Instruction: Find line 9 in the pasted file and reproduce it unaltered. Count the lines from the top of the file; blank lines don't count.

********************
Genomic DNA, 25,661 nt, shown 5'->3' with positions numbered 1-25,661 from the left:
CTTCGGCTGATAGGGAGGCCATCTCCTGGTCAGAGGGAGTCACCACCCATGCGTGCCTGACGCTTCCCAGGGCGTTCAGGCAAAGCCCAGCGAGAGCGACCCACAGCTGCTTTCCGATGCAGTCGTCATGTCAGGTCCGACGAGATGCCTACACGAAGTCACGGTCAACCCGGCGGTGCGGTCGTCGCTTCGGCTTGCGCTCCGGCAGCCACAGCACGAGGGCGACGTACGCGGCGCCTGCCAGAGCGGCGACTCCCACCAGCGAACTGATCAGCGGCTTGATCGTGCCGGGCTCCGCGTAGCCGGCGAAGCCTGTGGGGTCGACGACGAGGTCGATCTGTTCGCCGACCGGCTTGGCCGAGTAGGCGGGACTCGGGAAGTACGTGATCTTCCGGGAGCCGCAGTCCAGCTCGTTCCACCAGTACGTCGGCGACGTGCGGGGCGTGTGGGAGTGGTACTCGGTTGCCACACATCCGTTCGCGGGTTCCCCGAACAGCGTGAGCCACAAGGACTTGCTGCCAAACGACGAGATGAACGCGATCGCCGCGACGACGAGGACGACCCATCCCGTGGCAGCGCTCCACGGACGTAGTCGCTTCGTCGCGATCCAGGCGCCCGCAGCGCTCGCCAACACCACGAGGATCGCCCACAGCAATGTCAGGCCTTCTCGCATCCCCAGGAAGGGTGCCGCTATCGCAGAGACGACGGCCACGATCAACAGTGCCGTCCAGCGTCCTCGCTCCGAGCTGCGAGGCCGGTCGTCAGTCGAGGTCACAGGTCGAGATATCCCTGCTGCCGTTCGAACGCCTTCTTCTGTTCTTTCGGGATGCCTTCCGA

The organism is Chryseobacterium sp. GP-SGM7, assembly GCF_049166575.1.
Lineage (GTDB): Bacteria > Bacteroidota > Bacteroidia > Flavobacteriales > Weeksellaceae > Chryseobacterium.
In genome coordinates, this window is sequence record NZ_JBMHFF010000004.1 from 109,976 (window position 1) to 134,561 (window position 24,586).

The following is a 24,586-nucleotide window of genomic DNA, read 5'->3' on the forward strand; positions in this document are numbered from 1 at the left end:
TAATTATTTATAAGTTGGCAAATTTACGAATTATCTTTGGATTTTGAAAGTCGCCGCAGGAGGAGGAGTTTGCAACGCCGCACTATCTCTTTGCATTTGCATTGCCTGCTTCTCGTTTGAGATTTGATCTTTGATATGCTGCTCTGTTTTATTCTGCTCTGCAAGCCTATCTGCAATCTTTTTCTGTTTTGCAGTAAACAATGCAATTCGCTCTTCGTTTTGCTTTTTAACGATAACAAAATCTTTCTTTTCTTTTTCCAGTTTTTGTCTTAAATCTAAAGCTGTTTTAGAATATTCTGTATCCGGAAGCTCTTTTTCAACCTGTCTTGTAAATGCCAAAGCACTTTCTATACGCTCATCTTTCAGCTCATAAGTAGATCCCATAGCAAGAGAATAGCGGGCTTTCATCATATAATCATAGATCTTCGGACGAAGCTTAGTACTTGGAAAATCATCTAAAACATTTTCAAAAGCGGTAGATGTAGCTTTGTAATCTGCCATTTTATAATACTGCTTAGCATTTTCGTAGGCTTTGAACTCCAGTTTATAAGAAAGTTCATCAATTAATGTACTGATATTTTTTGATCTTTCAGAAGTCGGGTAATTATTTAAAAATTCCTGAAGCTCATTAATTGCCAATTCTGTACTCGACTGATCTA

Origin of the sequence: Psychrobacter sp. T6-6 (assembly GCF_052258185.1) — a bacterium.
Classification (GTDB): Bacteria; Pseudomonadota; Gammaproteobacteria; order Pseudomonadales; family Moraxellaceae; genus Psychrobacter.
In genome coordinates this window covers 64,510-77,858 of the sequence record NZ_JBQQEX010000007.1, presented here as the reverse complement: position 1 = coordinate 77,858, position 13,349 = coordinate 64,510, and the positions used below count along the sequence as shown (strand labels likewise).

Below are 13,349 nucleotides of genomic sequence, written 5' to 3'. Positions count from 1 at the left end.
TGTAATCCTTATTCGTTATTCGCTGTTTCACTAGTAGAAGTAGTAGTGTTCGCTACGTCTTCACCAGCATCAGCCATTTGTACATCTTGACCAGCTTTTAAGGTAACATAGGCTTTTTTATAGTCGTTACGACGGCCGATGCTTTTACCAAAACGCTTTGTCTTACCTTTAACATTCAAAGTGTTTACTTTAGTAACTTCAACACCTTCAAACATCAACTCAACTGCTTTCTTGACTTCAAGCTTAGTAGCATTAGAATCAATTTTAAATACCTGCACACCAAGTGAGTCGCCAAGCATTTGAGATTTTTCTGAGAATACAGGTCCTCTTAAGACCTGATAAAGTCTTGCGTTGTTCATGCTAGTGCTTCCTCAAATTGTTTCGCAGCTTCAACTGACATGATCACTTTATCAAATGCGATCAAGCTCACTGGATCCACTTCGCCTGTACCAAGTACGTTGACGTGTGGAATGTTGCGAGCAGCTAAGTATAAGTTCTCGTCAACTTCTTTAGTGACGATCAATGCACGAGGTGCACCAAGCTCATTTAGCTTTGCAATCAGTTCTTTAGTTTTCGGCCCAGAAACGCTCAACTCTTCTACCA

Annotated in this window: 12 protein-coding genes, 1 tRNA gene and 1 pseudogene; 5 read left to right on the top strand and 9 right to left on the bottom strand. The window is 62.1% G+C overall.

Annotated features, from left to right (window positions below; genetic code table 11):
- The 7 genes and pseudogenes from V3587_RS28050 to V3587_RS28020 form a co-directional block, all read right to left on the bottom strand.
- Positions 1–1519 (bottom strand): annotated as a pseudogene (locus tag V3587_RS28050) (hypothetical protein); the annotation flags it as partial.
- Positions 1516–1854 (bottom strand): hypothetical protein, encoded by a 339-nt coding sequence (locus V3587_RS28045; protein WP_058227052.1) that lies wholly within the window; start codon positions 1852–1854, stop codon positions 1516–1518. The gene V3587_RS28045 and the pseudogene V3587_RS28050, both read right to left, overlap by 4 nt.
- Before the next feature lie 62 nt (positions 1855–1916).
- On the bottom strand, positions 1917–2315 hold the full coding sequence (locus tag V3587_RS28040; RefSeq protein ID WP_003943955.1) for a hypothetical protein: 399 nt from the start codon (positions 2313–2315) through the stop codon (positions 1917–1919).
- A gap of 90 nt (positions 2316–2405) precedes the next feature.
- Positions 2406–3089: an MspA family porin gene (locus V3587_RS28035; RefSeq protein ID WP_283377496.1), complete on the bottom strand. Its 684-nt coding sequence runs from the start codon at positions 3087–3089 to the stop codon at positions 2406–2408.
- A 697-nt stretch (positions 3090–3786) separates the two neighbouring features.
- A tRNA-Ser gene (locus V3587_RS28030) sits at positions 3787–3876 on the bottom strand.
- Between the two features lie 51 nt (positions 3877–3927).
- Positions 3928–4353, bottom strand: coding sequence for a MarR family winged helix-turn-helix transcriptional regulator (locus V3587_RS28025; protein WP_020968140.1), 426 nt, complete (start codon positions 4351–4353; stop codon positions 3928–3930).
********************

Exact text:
Classification (GTDB): Bacteria; Pseudomonadota; Gammaproteobacteria; order Pseudomonadales; family Moraxellaceae; genus Psychrobacter.